II. Joab executes these orders. In the next assault that is made upon the city Uriah has the most dangerous post assigned him, is encouraged to hope that if he be repulsed by the besieged he shall be relieved by Joab, in dependence on which he marches on with resolution, but, succours not coming on, the service proves too hot, and he is slain in it, v. 16, 17. It was strange that Joab would do such a thing merely upon a letter, without knowing the reason. But, 1. Perhaps he supposed Uriah had been guilty of some great crime, to enquire into which David had sent for him, and that, because he would not punish him openly, he took this course with him to put him to death. 2. Joab had been guilty of blood, and we may suppose it pleased him very well to see David himself falling into the same guilt, and he was willing enough to serve him in it, that he might continue to be favourable to him. It is common for those who have done ill themselves to desire to be countenanced therein by others doing ill likewise, especially by the sins of those that are eminent in the profession of religion. Or, perhaps, David knew that Joab had a pique against Uriah, and would gladly be avenged on him; otherwise Joab, when he saw cause, knew how to dispute the king’s orders, as ch. 19:5; 24:3.
III. He sends an account of it to David. An express is despatched away immediately with a report of this last disgrace and loss which they had sustained, v. 18. And, to disguise the affair, 1. He supposes that David would appear to be angry at his bad conduct, would ask why they came so near the wall (v. 20), did they not know that Abimelech lost his life by doing do? v. 21. We had the story (Jdg. 9:53), which book, it is likely, was published as a part of the sacred history in Samuel’s time; and (be it noted to their praise, and for imitation) even the soldiers were conversant with their bibles, and could readily quote the scripture-story, and make use of it for admonition to themselves not to run upon the same attempts which they found had been fatal. 2. He slyly orders the messenger to soothe it with telling him that Uriah the Hittite was dead also, which gave too broad an intimation to the messenger, and by him to others, that David would be secretly pleased to hear that; for murder will out. And, when men do such base things, they must expect to be bantered and upbraided with them, even by their inferiors. The messenger delivered his message agreeably to orders, v. 22–24. He makes the besieged to sally out first upon the besiegers (they came out unto us into the field), represents the besiegers as doing their part with great bravery (we were upon them even to the entering of the gate—we forced them to retire into the city with precipitation), and so concludes with a slight mention of the slaughter made among them by some shot from the wall: Some of the king’s servants are dead, and particularly Uriah the Hittite, an officer of note, stood first in the list of the slain.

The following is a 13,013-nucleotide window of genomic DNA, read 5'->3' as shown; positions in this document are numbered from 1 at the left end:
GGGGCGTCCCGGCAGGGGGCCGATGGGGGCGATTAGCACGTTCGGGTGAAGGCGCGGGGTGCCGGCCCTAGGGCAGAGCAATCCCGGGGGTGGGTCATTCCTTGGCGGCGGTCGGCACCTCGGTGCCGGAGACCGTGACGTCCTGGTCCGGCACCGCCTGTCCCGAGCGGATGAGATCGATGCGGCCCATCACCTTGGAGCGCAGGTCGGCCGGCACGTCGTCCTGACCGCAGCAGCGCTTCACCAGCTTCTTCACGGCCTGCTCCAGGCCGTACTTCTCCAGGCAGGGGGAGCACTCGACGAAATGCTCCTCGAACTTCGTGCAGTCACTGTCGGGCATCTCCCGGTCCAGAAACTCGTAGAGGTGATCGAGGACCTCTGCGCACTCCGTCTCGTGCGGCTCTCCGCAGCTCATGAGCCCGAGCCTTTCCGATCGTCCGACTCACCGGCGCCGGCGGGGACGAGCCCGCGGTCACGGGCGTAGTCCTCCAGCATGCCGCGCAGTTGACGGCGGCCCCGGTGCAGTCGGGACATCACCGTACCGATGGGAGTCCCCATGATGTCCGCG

IV. David receives the account with a secret satisfaction, v. 25. Let not Joab be displeased, for David is not. He blames not his conduct, nor thinks they did wrong in approaching so near the wall; all is well now that Uriah is put out of the way. This point being gained, he can make light of the loss, and turn it off easily with an excuse: The sword devours one as well as another; it was a chance of war, nothing more common. He orders Joab to make the battle more strong next time, while he, by his sin, was weakening it, and provoking God to blast the undertaking.
V. He marries the widow in a little time. She submitted to the ceremony of mourning for her husband as short a time as custom would admit (v. 26), and then David took her to his house as his wife, and she bore him a son. Uriah’s revenge was prevented by his death, but the birth of the child so soon after the marriage published the crime. Sin will have shame. Yet that was not the worst of it: The thing that David had done displeased the Lord. The whole matter of Uriah (as it is called, 1 Ki. 15:5), the adultery, falsehood, murder, and this marriage at last, it was all displeasing to the Lord. He had pleased himself, but displeased God. Note, God sees and hates sin in his own people. Nay, the nearer any are to God in profession the more displeasing to him their sins are; for in them there is more ingratitude, treachery, and reproach, than in the sins of others. Let none therefore encourage themselves in sin by the example of David; for those that sin as he did will fall under the displeasure of God as he did. Let us therefore stand in awe and sin not, not sin after the similitude of his transgression.